A neat evergreen perennial for the shade garden, Rohdeas have fleshy tapered or rounded leaves. In Japan a virtual cult surrounds their breeding and cultivation, and there are reputed to exist over 1,000 varieties. We can't match that number, but the sorts we have selected may pique your interest in this handsome genus. Rohdeas rarely grow over 12-18 inches high, and a mature clump may measure a foot or so across. In summer a short stalk produces pale yellow flowers among the bold foliage, and in late summer green fruits that quickly turn to red will charm you. Rohdeas are easy to grow in rich, moist soil in shade but appear to be quite drought tolerant once established. Plant them with Ferns, Epimediums, or other shade-loving plants. Z. 6-9
Rohdea japonica - Lily Of China
A lush, exotic touch is provided by this evergreen perennial groundcover. Tufts of dark green strap-like leaves emerge from the base of the plant, which grows slowly and spreads modestly to 1-2 feet. Over time Lily of China will form an impressive clump. Pale yellow flowers, produced on short stalks, are insignificant but are succeeded by attractive red fruits. Plant in deep shade in rich, moist soil. Lily of China can also be potted up and grown indoors in a cool room. These seed-grown plants will, in time, form a nice clump. Z. (5)6-9
Rohdea japonica 'Chirimen Boshi' - Lily Of China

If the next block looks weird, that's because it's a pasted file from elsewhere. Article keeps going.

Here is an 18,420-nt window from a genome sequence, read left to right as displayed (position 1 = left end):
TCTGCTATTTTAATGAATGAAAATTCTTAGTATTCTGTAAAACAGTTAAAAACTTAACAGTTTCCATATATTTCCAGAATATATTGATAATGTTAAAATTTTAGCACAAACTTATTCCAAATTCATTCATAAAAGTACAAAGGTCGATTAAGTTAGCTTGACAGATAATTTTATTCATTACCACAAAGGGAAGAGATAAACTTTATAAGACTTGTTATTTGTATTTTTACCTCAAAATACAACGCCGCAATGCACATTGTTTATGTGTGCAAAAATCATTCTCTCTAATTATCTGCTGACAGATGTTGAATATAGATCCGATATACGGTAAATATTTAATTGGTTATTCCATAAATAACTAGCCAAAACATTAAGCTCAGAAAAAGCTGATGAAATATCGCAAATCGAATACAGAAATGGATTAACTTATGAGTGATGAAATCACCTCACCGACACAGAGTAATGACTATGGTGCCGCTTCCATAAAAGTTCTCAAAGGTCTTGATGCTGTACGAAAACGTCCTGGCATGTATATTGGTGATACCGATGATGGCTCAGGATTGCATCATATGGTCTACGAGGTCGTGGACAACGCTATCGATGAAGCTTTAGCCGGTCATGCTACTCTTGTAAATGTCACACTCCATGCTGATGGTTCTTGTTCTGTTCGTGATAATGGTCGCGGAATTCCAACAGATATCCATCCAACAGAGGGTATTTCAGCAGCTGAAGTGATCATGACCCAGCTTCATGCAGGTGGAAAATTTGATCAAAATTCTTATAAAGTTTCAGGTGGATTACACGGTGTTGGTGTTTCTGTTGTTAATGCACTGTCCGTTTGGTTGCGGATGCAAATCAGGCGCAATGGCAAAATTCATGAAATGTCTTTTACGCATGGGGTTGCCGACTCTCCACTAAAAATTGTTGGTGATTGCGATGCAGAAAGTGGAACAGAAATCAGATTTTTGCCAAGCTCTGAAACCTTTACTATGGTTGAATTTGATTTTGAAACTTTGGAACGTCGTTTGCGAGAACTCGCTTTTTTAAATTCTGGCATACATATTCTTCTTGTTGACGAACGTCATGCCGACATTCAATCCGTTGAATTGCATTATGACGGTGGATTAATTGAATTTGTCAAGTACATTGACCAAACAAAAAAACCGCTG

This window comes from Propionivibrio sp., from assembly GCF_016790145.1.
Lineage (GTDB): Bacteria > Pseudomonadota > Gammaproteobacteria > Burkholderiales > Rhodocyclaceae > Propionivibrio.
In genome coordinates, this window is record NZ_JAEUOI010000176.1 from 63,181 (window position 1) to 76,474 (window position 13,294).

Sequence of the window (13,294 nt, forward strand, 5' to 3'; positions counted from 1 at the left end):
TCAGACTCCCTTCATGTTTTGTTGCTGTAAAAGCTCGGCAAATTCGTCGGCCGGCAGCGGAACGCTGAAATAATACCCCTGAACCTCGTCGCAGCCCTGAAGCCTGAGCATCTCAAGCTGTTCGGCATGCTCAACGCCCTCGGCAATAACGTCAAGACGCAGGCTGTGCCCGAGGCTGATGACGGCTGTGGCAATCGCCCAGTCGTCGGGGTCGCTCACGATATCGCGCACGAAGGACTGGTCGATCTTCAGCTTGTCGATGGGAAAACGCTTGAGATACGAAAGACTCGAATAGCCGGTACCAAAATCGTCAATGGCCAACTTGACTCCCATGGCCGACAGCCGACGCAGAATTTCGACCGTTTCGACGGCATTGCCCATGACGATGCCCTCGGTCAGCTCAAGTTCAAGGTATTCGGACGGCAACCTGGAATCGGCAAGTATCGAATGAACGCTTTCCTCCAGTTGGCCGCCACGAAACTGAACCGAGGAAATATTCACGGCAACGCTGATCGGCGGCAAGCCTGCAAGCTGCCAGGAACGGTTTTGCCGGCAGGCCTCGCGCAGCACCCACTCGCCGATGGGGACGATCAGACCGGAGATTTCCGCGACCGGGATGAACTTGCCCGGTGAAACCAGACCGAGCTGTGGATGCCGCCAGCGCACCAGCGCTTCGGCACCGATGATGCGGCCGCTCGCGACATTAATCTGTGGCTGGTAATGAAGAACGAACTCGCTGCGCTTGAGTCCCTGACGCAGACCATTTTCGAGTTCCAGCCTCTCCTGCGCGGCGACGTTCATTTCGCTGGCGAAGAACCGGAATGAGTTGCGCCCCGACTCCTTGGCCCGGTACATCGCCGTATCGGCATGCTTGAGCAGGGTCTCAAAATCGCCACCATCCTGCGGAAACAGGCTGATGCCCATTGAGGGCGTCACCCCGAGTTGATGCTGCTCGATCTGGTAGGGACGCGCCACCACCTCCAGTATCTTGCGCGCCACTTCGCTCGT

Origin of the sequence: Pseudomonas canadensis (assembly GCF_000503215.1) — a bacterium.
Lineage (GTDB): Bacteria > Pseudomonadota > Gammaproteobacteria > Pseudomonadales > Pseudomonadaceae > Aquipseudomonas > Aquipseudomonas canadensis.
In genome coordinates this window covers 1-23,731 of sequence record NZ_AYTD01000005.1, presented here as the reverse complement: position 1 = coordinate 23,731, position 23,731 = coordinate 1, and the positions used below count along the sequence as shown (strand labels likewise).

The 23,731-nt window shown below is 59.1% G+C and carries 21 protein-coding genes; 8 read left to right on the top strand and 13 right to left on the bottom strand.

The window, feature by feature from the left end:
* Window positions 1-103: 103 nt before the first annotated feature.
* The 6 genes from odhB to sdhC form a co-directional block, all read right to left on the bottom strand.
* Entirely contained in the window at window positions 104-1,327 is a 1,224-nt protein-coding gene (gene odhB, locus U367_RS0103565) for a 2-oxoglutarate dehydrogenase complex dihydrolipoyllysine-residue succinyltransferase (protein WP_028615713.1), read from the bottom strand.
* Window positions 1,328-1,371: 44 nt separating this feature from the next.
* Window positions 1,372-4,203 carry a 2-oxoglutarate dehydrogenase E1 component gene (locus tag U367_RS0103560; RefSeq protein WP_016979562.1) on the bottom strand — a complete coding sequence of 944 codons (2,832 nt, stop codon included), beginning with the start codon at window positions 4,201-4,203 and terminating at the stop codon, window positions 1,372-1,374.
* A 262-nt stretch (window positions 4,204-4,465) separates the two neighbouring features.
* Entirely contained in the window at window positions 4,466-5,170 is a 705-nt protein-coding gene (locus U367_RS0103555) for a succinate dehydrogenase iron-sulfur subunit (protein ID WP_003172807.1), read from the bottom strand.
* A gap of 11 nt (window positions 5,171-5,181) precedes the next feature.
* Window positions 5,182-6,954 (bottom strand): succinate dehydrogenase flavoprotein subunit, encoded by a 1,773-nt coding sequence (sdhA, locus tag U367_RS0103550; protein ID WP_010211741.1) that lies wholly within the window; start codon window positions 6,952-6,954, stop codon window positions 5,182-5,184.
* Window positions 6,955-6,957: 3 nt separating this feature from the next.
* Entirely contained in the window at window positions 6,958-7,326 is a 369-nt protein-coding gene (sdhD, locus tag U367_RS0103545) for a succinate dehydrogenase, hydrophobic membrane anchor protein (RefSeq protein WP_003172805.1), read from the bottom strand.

Rounded, overlapping leaves display varying degrees of cream edging.
Rohdea japonica 'Galle' - Lily Of China
Polished dark green narrow leaves are tapering and overlapping. A solid green selection.
Rohdea japonica 'Miyako no Jo' - Lily Of China
One of the most striking Rohdeas that we grow, 'Miyako no Jo' has large leaves crisply edged in cream. The broad leaves grow bolt upright, making them especially eye catching.
Limit one, please.
Rohdea japonica 'Mure Suzume' - Dwarf Variegated Lily Of China
Variegated Rohdeas are always rare treasures, and they become even more rarefied when they are dwarf as well, as is this uncommon introduction from Japan, land of the rare plant. The name means "flock of sparrows," and the densely overlapping leaves do suggest birds in flight. The white streaks along the rim of the slender tapered leaves could be the markings on the wing. In any case, reserve a choice location in the shade garden for this groundcover 4-6 inches high.
Rohdea japonica 'Nobori Ryu' - Crested Lily Of China
Leaves are nearly black-green, and they have raised veins that produce an extravagant crest, like the ridges of a dragon. (We all know how dragons have ridges along their backs, don't we?) This Rohdea is quite slow growing and remains rather low, seldom exceeding a foot in height. We've been growing it over 10 years, and only now do we have a few plants to share.
Rohdea japonica 'White Canoe' - Lily Of China
A white band rides the crest of each broad leaf. The leaves overlap somewhat and create a frothy mound of green and white.